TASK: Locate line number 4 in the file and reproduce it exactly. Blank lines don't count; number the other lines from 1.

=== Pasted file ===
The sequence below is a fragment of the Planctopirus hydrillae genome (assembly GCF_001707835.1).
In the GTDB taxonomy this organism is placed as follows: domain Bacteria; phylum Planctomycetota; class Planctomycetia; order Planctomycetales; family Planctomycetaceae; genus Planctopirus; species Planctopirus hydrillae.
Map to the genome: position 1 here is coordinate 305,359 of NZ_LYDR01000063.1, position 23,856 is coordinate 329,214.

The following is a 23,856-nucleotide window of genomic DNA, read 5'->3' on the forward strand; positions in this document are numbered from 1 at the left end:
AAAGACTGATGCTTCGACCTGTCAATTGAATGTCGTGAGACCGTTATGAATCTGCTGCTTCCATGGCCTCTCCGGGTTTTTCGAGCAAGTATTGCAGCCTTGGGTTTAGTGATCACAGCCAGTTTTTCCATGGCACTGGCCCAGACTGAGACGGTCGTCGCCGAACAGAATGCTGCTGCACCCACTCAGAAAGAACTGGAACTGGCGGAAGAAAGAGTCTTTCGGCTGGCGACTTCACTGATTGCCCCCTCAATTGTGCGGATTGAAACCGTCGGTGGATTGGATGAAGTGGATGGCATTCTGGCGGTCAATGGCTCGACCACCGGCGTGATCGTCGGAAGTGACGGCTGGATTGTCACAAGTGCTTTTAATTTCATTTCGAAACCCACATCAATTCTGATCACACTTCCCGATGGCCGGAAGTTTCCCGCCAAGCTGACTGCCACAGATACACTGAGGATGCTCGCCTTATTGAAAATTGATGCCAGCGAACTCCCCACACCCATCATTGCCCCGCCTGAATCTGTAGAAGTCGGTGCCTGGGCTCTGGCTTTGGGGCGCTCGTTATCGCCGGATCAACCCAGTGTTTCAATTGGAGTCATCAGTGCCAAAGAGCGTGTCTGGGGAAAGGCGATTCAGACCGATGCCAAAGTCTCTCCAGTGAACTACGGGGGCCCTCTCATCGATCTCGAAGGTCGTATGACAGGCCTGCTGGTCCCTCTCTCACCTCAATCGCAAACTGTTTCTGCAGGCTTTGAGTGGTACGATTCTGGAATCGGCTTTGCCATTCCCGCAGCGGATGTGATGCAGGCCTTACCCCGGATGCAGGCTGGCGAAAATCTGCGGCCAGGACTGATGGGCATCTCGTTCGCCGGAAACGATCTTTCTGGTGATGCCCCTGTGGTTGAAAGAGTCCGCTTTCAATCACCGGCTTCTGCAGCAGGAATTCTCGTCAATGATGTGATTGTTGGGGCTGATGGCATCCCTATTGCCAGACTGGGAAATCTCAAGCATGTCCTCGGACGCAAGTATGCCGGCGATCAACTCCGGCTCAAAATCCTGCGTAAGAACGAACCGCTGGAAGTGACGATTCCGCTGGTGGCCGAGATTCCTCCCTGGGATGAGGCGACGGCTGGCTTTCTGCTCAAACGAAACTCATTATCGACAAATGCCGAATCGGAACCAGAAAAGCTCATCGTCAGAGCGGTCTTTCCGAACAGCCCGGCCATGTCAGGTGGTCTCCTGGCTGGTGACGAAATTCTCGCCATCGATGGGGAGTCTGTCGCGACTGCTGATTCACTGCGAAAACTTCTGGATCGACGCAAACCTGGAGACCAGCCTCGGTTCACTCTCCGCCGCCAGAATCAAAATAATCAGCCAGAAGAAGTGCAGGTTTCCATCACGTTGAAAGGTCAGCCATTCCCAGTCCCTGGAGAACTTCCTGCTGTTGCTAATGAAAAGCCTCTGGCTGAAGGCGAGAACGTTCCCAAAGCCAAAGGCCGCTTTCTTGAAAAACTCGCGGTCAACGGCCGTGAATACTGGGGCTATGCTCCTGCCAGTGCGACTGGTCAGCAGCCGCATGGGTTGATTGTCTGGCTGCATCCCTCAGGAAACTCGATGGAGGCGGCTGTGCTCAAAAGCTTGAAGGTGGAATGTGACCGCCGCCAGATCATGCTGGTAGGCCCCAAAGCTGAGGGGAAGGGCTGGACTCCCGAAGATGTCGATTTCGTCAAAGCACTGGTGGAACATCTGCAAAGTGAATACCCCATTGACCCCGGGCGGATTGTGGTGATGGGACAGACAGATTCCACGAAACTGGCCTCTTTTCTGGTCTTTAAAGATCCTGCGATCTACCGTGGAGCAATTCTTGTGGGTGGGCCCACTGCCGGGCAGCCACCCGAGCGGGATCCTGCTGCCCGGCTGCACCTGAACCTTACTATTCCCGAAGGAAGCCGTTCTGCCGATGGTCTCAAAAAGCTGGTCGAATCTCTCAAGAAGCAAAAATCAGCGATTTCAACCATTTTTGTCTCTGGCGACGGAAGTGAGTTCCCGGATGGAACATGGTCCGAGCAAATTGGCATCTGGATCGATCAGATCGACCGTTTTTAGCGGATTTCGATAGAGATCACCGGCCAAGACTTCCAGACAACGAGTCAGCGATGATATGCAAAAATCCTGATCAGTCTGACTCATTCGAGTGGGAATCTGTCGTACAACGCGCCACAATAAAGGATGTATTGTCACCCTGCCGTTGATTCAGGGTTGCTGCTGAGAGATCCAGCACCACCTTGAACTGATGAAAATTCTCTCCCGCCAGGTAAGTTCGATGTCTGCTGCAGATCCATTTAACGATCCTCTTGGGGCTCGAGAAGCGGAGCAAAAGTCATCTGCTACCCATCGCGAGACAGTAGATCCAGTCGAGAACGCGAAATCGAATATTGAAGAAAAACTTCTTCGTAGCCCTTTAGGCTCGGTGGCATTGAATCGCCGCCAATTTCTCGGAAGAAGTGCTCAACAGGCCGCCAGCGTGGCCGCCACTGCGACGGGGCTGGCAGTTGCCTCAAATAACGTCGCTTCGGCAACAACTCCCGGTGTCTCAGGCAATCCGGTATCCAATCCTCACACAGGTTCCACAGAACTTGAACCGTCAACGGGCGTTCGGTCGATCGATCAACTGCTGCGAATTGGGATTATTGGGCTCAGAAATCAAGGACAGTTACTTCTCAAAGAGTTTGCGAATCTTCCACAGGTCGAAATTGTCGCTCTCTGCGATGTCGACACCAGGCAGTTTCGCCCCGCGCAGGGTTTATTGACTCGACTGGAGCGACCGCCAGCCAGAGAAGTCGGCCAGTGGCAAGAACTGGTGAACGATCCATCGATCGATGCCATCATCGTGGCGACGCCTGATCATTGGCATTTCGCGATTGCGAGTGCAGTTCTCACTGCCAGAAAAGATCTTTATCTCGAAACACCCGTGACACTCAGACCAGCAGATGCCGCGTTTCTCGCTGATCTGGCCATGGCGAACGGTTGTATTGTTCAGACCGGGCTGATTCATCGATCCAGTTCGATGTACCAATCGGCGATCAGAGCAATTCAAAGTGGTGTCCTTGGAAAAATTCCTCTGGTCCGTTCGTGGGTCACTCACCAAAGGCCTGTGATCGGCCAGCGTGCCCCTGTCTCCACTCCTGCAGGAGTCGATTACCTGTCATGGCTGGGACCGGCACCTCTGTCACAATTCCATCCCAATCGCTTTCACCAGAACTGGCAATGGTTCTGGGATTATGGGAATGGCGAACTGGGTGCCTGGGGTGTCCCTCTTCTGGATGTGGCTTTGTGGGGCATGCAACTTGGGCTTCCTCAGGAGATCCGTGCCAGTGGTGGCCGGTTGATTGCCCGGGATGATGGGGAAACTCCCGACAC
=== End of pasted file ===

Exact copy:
The following is a 23,856-nucleotide window of genomic DNA, read 5'->3' on the forward strand; positions in this document are numbered from 1 at the left end: